Personal space, office space, open space, dead space, green space, storage space, outer space. We all need space.
As a graphic designer, there’s one kind of space that often gets a bad rap – that’s negative space, or the space that surrounds a subject or focus of a design. Many clients are uncomfortable with negative space or feel it is wasteful and cannot resist the urge to fill it. But negative space truly is a positive thing. Let’s explore why.
People shouldn’t have to work hard to absorb content. One of the most common complaints from clients is that employees don’t read. One way to engage employees is to make it easy for them to absorb content and compel them to read. That means making the composition of the content balanced, visually appealing, minimizing copy and enhancing content with visuals that support or explain the subject matter. In other words, eliminate the feeling of chaos.
If you have a lot of content that needs to be conveyed, consider the following:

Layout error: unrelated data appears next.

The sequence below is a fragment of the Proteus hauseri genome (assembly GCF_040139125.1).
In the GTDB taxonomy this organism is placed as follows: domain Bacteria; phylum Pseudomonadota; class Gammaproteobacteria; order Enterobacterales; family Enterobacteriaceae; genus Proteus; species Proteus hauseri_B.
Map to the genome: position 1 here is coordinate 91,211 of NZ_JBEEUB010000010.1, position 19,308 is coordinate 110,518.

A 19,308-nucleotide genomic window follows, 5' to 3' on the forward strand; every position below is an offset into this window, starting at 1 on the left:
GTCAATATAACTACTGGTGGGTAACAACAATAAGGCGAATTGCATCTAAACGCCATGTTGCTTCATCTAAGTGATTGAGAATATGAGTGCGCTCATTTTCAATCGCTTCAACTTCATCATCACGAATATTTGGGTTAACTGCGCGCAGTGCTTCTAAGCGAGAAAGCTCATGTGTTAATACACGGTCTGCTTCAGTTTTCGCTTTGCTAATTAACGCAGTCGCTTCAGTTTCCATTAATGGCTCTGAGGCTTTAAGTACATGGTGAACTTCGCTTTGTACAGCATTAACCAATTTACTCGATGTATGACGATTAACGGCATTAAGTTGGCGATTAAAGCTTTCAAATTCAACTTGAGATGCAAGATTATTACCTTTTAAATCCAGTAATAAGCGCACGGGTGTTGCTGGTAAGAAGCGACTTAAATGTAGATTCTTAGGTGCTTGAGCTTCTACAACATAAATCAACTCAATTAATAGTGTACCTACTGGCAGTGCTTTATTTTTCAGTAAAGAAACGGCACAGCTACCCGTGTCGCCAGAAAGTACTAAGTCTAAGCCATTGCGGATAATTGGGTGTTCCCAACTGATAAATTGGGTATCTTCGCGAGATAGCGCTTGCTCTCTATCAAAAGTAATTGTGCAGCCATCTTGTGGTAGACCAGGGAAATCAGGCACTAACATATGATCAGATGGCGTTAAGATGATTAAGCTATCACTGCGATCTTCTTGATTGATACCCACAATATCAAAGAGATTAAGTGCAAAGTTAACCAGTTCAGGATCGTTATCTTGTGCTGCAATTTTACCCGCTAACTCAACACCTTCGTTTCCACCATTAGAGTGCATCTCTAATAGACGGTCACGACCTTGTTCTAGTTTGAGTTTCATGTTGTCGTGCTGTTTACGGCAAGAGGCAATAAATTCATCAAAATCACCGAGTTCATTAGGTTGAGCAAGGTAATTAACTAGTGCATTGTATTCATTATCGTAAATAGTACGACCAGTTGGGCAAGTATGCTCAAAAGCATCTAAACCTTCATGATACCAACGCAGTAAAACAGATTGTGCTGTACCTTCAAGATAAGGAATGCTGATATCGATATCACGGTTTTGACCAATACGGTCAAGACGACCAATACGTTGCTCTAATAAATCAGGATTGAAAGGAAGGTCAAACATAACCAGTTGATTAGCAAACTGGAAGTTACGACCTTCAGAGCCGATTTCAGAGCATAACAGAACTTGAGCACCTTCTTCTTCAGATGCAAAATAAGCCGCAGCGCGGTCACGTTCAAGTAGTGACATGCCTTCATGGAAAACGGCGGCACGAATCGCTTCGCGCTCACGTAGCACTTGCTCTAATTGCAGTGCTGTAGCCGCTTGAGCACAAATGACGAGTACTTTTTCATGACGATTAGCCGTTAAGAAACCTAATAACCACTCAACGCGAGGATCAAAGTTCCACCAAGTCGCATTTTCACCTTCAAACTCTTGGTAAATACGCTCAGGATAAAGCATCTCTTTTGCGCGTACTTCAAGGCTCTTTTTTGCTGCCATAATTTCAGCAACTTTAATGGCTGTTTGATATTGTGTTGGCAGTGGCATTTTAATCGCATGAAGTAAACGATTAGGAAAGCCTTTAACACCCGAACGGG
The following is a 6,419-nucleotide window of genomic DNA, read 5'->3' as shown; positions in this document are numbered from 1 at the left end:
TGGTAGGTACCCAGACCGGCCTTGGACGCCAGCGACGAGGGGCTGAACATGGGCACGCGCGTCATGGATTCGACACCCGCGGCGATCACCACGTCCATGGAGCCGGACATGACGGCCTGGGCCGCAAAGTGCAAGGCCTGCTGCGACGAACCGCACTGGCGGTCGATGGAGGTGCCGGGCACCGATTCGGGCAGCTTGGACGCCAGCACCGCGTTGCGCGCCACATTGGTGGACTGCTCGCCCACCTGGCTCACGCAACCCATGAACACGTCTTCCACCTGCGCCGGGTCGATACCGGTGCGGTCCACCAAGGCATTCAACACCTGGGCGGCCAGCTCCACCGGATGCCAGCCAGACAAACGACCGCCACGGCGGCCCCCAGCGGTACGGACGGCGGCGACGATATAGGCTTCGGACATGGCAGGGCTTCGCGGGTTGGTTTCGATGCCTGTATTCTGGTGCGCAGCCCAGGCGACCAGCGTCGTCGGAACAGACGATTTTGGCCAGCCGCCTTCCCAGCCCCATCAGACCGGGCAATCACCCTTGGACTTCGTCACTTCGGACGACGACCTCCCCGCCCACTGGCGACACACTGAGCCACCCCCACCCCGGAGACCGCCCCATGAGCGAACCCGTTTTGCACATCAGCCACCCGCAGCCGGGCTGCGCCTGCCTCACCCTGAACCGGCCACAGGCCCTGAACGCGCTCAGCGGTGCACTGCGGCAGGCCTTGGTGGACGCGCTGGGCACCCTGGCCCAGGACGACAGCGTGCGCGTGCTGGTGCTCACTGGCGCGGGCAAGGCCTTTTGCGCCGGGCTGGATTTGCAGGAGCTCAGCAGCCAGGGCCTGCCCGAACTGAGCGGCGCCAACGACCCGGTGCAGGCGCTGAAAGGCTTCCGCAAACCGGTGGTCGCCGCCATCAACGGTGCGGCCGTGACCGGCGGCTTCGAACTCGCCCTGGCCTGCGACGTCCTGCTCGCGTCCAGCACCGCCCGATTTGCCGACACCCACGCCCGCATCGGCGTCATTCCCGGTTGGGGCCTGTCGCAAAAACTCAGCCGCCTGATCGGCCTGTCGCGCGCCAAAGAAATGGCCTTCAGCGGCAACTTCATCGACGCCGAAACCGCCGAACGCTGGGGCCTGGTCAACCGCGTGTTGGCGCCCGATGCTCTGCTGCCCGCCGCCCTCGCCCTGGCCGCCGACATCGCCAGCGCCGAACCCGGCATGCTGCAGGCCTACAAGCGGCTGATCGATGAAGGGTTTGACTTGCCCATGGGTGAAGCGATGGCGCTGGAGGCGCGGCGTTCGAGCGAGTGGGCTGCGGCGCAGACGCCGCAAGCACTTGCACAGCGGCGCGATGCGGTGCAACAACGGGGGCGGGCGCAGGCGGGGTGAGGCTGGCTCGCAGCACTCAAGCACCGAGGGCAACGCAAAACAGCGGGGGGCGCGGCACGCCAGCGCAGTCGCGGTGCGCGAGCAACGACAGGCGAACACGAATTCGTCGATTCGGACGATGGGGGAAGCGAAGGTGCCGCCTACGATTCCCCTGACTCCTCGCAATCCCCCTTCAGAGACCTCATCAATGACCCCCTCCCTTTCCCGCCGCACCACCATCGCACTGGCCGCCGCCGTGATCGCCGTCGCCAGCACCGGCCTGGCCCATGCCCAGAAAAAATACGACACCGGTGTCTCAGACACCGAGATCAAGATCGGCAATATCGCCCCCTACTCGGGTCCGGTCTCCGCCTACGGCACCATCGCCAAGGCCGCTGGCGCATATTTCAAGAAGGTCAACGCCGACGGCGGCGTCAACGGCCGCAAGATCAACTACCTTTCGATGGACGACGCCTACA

- Determine what is truly necessary. Stick to the top three things you want people to remember or take action on. As a communicator, you are a subject matter expert, so you have the full picture and its details in your head. But most often, people don’t need all of that detail.
- Layer information. That means focus on the top three things, then provide direction to where more information can be found. This will keep your abstract thinkers happy as they typically don’t want all the details and keep your concrete thinkers satisfied because they can access more detail.
- Incorporate visuals that offer meaning and provide a “break.” Leverage visuals, such as photographs, icons and infographics that provide a break from all of the words and enhance the meaning of the content. This is especially important given 65% of the population are visual learners!
- Use negative space effectively. As covered earlier, negative space is your friend and will help keep people engaged and make content scannable.
Granted, there may be situations where you can’t get around dense content, like legal notices. But even then, hierarchy is everything and can create a positive experience for the reader that truly wants to find specific content or read all of the content.
You see, negative space IS a positive thing!More Ideas